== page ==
Chile is to start taxing cryptocurrencies in April, when taxpayers pay their yearly income taxes, but it’s unclear at what rate. According to local media reports, the country’s revenue authority has included crypto assets in the Annual Income Tax Returns form, which will be declared as “other own income and/or third-party income from companies that declare their effective income.”
Investors to Pay Tax on Crypto Earnings
Chile exempted cryptocurrencies from Value Added Tax laws in 2018, labeling them “intangible assets” but investors will now be required to pay tax on earnings generated from crypto-related investments, Diario Bitcoin reported, quoting the country’s tax collector, Internal Revenue Service.
It is not clear at what rate the crypto tax will be levied, but individual income tax thresholds in the country averaged 39.38 percent during the 15 years to 2018, according to research website Tradingeconomics. Today, the rate stands at 35 percent.
Fernando Barraza, director of the revenue authority, said citizens who buy, sell or trade virtual currencies will have to register their enterprises by completing what are known as “tax-exempt invoices.” These invoices allow the Internal Revenue Service to monitor their operations. The article stated that the Chilean government had become interested in tracking cryptocurrency activities following a sharp rise in their use as “valid currencies to trade products and services.”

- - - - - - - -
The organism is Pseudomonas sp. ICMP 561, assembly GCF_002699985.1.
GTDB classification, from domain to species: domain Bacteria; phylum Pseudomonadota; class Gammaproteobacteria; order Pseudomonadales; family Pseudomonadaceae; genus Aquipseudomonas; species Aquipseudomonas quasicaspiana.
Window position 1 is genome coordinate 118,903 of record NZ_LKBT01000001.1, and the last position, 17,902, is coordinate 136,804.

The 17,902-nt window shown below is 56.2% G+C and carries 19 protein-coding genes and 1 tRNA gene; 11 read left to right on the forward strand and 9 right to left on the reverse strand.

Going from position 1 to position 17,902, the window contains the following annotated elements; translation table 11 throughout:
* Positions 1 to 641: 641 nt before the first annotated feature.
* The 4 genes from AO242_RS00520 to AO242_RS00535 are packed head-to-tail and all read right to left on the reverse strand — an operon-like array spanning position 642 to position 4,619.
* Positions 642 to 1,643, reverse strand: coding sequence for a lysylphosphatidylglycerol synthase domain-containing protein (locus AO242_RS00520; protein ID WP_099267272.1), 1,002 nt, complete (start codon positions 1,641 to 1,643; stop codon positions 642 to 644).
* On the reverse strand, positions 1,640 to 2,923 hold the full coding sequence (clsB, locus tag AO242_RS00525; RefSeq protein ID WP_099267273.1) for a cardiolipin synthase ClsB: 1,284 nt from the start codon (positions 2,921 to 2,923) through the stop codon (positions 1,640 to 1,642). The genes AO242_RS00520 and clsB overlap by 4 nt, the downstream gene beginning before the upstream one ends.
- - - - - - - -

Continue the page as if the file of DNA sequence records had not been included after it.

The move by the revenue collector to tax crypto assets is widely regarded by observers as a major step towards legitimizing the trade and use of virtual currencies in the south American country. Until now, the legal status of cryptocurrency in Chile has remained a matter of conjecture. The country does not recognize virtual currencies such as bitcoin as legal tender, but they are not banned either.
However, Chilean crypto exchanges have in the last year had running battles with commercial banks, who closed their accounts without explanation. A landmark ruling by the Supreme Court of Chile in December means banks can now close such accounts legally. In a case pitting state-owned Bancoestado against digital asset trading platform Orionx, the court ruled the bank was justified in closing the exchange’s accounts.
Judges said the bank acted in compliance with laws on money laundering and terrorist financing, a threat allegedly posed by censorship-resistant decentralized cryptocurrencies. The Supreme Court claimed that digital assets lack “physical manifestation” and “have no intrinsic value.” It also took issue with the fact that they are not controlled or issued by governments or companies.
Tax lawyer Patrício Bravo, representing the non-profit Bitcoin Chile, commented that the new crypto tax was an attempt by the Internal Revenue Service “to expand the tax structure as much as possible to cover all types of crypto assets.” Bravo, who was speaking to local news outlet Crypto Notidies, also noted that the tax may have been “due to the current lack in Chilean legislation of figures specifically designed for this type of instruments, which makes it difficult to generate more specific items.”
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